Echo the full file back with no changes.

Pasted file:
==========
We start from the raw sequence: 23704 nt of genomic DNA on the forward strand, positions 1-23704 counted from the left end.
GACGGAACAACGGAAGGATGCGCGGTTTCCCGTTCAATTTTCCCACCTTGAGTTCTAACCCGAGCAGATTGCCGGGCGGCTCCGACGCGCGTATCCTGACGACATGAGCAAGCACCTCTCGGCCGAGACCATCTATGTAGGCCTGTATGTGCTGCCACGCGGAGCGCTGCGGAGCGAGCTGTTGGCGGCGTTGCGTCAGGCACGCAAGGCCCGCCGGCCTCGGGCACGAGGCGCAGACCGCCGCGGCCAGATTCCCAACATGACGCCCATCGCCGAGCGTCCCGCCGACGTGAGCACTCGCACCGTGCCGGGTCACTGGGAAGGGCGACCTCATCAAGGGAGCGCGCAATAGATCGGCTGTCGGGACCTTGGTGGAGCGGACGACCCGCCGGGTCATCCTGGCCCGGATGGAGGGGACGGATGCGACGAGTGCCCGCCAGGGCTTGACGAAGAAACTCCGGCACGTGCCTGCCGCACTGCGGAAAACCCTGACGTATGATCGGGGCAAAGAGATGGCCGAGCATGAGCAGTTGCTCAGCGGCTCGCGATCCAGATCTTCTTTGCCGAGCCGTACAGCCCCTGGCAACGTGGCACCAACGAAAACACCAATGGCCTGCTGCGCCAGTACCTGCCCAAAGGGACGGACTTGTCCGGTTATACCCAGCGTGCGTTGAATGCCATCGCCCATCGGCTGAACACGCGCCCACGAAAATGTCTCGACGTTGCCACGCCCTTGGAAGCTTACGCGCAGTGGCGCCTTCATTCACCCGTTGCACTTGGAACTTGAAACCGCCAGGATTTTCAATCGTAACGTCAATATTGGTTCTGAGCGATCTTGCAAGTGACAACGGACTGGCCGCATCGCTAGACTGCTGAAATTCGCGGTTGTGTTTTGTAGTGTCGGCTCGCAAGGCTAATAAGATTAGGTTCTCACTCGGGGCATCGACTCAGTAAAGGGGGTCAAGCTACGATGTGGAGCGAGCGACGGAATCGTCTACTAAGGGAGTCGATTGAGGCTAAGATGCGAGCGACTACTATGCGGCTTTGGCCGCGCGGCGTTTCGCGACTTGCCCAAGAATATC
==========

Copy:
We start from the raw sequence: 23704 nt of genomic DNA on the forward strand, positions 1-23704 counted from the left end.
GACGGAACAACGGAAGGATGCGCGGTTTCCCGTTCAATTTTCCCACCTTGAGTTCTAACCCGAGCAGATTGCCGGGCGGCTCCGACGCGCGTATCCTGACGACATGAGCAAGCACCTCTCGGCCGAGACCATCTATGTAGGCCTGTATGTGCTGCCACGCGGAGCGCTGCGGAGCGAGCTGTTGGCGGCGTTGCGTCAGGCACGCAAGGCCCGCCGGCCTCGGGCACGAGGCGCAGACCGCCGCGGCCAGATTCCCAACATGACGCCCATCGCCGAGCGTCCCGCCGACGTGAGCACTCGCACCGTGCCGGGTCACTGGGAAGGGCGACCTCATCAAGGGAGCGCGCAATAGATCGGCTGTCGGGACCTTGGTGGAGCGGACGACCCGCCGGGTCATCCTGGCCCGGATGGAGGGGACGGATGCGACGAGTGCCCGCCAGGGCTTGACGAAGAAACTCCGGCACGTGCCTGCCGCACTGCGGAAAACCCTGACGTATGATCGGGGCAAAGAGATGGCCGAGCATGAGCAGTTGCTCAGCGGCTCGCGATCCAGATCTTCTTTGCCGAGCCGTACAGCCCCTGGCAACGTGGCACCAACGAAAACACCAATGGCCTGCTGCGCCAGTACCTGCCCAAAGGGACGGACTTGTCCGGTTATACCCAGCGTGCGTTGAATGCCATCGCCCATCGGCTGAACACGCGCCCACGAAAATGTCTCGACGTTGCCACGCCCTTGGAAGCTTACGCGCAGTGGCGCCTTCATTCACCCGTTGCACTTGGAACTTGAAACCGCCAGGATTTTCAATCGTAACGTCAATATTGGTTCTGAGCGATCTTGCAAGTGACAACGGACTGGCCGCATCGCTAGACTGCTGAAATTCGCGGTTGTGTTTTGTAGTGTCGGCTCGCAAGGCTAATAAGATTAGGTTCTCACTCGGGGCATCGACTCAGTAAAGGGGGTCAAGCTACGATGTGGAGCGAGCGACGGAATCGTCTACTAAGGGAGTCGATTGAGGCTAAGATGCGAGCGACTACTATGCGGCTTTGGCCGCGCGGCGTTTCGCGACTTGCCCAAGAATATC